As a test subject and crud analog, we have devised a mixed reference material named “syntcrud”. Syntcrud is the product of a gravimetrically controlled mixture of inactive, certified reference material NCS DC 28235 and zirconium(IV) oxide (STBJ1668). To address the mineralogical variability of crud, we included in the tests a natural basalt from New Zealand (NZ557) whose major element composition was previously determined7 The Syntcrud and basalt (NZ557) were weighted, added to filter and secured with foil; to simulate the conditions of CRUD samples collected using the specialized collection method.

A controlled consumption of filter and foil is achieved by burning the sample assemblage at 600°C in a muffle furnace without the presence of flux (Na2O2:Na2CO3) and under restricted oxygen supply. Without an alkali flux, 600°C is not enough to melt the sample, but sufficient to amalgamate and, finally, burn off foil and filter nearly completely. This avoids dispersion of the sample and prevents contamination, while avoiding the development of insoluble organic components from interaction between foil, filter, sample and flux. The fusion and complete dissolution of the sample is performed subsequent to the amalgamation and burning steps.

The method proposed here was able to reproduce the expected values, in both the Syntcrud and a natural basalt (NZ557), for several elements commonly found in NPP crud. Furthermore, the fusion method should be more efficient in dissolving refractory (i.e. hard-to-dissolve) minerals, possibly comprised in CRUD. In particular, the determined Si content in both materials is identical to the certified or expected values.

This demonstrates that the method presented here is able to reliably provide concentrations of several elements within CRUD, including Si, which was not possible in methods used previously for ICPMS measurement.2




Rodrigues Barrote, Vitor; Department Hot Laboratory, Radioactive Materials Analytics;

Sprung, Peter; Department Hot Laboratory, Radioactive Materials Analytics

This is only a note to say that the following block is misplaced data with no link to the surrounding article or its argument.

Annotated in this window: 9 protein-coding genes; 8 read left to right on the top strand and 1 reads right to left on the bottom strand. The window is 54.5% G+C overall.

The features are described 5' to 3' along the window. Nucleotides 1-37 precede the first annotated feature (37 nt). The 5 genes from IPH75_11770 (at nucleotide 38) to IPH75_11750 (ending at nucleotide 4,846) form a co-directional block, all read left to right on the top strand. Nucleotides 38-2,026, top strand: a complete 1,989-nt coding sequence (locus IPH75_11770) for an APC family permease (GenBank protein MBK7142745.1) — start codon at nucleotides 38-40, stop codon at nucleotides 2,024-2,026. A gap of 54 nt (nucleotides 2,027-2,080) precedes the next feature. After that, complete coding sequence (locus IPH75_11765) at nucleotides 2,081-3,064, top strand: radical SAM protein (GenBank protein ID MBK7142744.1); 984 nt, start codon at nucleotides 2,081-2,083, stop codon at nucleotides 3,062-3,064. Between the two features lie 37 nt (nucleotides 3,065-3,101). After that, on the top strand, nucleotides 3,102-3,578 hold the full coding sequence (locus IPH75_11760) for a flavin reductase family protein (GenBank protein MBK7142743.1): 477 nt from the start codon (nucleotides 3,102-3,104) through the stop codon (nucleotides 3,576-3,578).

Martin, Mathias; Department Hot Laboratory, Radioactive Materials Analytics

Diaz, Sasha; Department Hot Laboratory, Radioactive Materials Analytics

Hot Laboratory [Division Nuclear Energy and Safety Division, PSI] 



  1. McGrady, J. et al. Development of a microfluidic setup to study the corrosion product deposition in accelerated flow regions. Npj Mater. Degrad. 1, 1–9 (2017).
  2. Günther-Leopold, I., Krois, M., Waldis, J. K., Linder, H. & Abolhassani, S. Investigation of Fuel Crud by Means of ICP-MS and TEM. Procedia Chem. 7, 673–678 (2012).
  3. Kim, W.-S., Nam, S., Chang, S., Kim, H. & Um, W. Removal of Chalk River unidentified deposit (CRUD) radioactive waste by enhanced electrokinetic process. J. Ind. Eng. Chem. 57, 89–96 (2018).
  4. Seelye, F. T. & Rafter, T. A. Low-Temperature Decomposition of Rocks, Ores and Minerals by Sodium Peroxide using Platinum Vessels. Nature 165, 317–317 (1950).
  5. Balaram, V. & Subramanyam, K. S. V. Sample preparation for geochemical analysis: Strategies and significance. Adv. Sample Prep. 1, 100010 (2022).
  6. Robers, L., Le Corre, J.-M. & Prasser, H.-M. Distribution of trace substances in the coolant of a BWR fuel element. Nucl. Eng. Des. 407, 112253 (2023).
  7. Sprung, P., Schuth, S., Münker, C. & Hoke, L. Intraplate volcanism in New Zealand: the role of fossil plume material and variable lithospheric properties. Contrib. Mineral. Petrol. 153, 669–687 (2007).